4. Accept. Accept that nothing will ever be the same. Accept that he/she is going or gone. Once you do that, you can cope more easily. If, like I did, you try and keep things normal long after normal is gone, you will become frustrated and bitter. These two emotions will interfere with your ability to cope. Acceptance is not resignation. Acceptance is the strong response to an unchangeable situation.
  5. Don’t try to rationalize. Your loved one is not the brilliant engineer/artist/doctor/financier that he/she once was. For me that was one of the hardest things to understand. I am not known for my ” glad sufferance of fools” shall we say. Not that my husband was a fool, quite the reverse in fact. Like many people afflicted by FTD, he was intelligent, articulate, and quick witted. But it was very hard for me to talk with the child he became.
  6. Agree. Agree with everything they say. You can always back out or change your mind – even minutes later. They won’t realize what you’re doing (see, crafty!)
  7. Blame someone else. I found that “those people” were very useful in taking the blame for just about everything that happened that my husband didn’t want. The bank, the DMV, the government, the doctor, anyone that was fairly anonymous that my husband didn’t know well. The ambiguous “people” at the bank were idiots because, when he lost his debit card (for the third time) they took ages sending him a new one. In fact, it never arrived. Perhaps because I hadn’t ordered it. After my telling him it was on its way about three times, he forgot all about it. Moved on to the next gripe. Probably how many dirty dishes there were for just two people.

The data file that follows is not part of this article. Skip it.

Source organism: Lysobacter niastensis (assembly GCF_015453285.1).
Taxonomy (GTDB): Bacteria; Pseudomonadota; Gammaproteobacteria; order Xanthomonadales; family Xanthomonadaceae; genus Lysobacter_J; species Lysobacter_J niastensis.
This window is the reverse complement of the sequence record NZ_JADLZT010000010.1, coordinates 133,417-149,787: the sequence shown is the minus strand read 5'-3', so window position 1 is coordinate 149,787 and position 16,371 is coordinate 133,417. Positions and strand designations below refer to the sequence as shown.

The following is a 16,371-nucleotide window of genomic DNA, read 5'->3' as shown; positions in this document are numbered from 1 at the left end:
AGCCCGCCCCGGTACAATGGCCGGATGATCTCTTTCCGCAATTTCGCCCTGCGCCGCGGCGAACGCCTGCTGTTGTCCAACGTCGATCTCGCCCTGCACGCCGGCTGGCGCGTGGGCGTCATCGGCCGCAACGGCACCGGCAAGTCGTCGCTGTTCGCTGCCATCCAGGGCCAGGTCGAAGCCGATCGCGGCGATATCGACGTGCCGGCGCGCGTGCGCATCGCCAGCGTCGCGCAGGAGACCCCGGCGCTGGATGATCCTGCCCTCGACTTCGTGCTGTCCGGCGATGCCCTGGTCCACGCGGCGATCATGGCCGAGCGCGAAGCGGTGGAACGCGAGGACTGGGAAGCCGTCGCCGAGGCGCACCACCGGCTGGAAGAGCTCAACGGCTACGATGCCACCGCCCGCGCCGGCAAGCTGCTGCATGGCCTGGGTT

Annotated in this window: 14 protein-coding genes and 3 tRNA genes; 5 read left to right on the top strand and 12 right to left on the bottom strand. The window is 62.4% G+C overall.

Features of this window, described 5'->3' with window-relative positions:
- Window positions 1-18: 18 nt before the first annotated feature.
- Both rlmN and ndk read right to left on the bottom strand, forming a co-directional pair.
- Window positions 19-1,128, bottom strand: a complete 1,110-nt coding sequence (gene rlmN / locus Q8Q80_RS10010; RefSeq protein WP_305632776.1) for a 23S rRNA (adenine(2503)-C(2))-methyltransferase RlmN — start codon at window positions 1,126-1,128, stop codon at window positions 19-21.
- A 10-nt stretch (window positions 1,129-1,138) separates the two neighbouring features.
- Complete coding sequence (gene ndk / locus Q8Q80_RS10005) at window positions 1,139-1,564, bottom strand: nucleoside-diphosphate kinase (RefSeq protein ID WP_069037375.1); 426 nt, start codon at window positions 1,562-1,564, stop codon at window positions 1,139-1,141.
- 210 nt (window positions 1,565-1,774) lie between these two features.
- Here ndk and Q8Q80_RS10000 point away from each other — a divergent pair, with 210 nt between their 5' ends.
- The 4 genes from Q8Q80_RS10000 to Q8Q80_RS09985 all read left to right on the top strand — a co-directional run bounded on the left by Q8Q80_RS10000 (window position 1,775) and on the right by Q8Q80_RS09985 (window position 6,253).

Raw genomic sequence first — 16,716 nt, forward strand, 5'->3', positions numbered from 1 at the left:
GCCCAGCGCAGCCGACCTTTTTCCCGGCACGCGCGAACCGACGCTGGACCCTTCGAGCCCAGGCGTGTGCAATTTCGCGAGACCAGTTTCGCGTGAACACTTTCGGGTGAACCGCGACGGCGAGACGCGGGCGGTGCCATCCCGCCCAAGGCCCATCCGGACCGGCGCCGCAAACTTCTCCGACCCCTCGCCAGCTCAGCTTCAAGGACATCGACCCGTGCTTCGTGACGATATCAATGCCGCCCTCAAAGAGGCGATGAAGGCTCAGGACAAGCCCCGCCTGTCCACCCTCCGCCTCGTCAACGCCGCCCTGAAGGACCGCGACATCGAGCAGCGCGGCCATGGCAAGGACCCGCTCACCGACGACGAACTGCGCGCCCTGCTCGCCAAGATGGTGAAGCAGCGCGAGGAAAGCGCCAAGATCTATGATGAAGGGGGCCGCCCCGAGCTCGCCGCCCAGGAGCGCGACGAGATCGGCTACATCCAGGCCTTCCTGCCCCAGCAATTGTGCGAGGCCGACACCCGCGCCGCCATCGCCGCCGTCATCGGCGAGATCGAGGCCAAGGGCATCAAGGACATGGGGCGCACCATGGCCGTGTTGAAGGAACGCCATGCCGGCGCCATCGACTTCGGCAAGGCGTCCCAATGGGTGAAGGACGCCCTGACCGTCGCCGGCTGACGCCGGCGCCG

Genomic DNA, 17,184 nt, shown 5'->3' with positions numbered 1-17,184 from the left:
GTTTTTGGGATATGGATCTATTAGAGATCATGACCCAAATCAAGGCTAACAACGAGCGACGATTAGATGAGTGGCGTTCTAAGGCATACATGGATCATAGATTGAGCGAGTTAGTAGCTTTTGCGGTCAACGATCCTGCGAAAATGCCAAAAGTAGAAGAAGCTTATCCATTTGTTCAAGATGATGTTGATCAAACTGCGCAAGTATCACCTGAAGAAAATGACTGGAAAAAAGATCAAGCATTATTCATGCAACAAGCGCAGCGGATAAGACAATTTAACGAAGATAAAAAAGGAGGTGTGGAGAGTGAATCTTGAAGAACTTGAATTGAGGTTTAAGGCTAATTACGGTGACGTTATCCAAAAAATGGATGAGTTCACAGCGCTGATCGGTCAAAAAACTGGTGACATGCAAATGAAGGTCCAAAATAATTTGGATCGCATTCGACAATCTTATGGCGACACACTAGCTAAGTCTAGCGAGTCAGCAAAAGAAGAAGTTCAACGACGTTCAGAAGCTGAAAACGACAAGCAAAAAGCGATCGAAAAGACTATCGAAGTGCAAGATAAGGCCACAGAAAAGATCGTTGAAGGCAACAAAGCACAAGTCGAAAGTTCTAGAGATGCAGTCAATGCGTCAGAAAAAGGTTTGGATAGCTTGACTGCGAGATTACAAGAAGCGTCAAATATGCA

8. Lower your standards. Yes, I know, you like your house, yard, clothes to look nice. But let’s face it, there’s not much point in having a lovely redecorated house if someone’s going to trash it, poop on it, rearrange it or generally abuse it now is there? Better to spend the time helping them get through the day with the minimum of fuss. The mess may drive you nuts at first, but once you feel the benefit of not having to repeat yourself multiple times daily, you will be less stressed.
  9. Respect. When you have been in a healthy relationship with someone for several or many years, you develop a comfortable pattern. This established security is severely threatened, then demolished by FTD. But is difficult to let go. Difficult in the extreme. How can you stop giving your loved one the reverence they deserve and have had for so long? Well, you can’t of course. But the respect and love now have to be of a different priority. You still have them but they are trumped by the practical needs. The cleaning, the dressing, the prompting, the directing. It’s weird to have to show or tell your partner of many years which leg to put in his pants first.
  10. Independence. One of my top priorities was that my husband maintain as much independence as possible for as long as possible. When it was no longer possible, I pretended he still had it. He believed me. And that was the most important thing. That he never felt like he wasn’t doing things on his own, even when he wasn’t. I never let him believe that he relied on me for anything until he was no longer aware of how much he actually did. The only thing that was an issue for a while was money. He could never get used to the fact that he had no income of his own. It made him feel less than a man. But even when I gave him an allowance every week, he would lose it or hide it, then say I hadn’t given him any. A no-win situation, but it passed.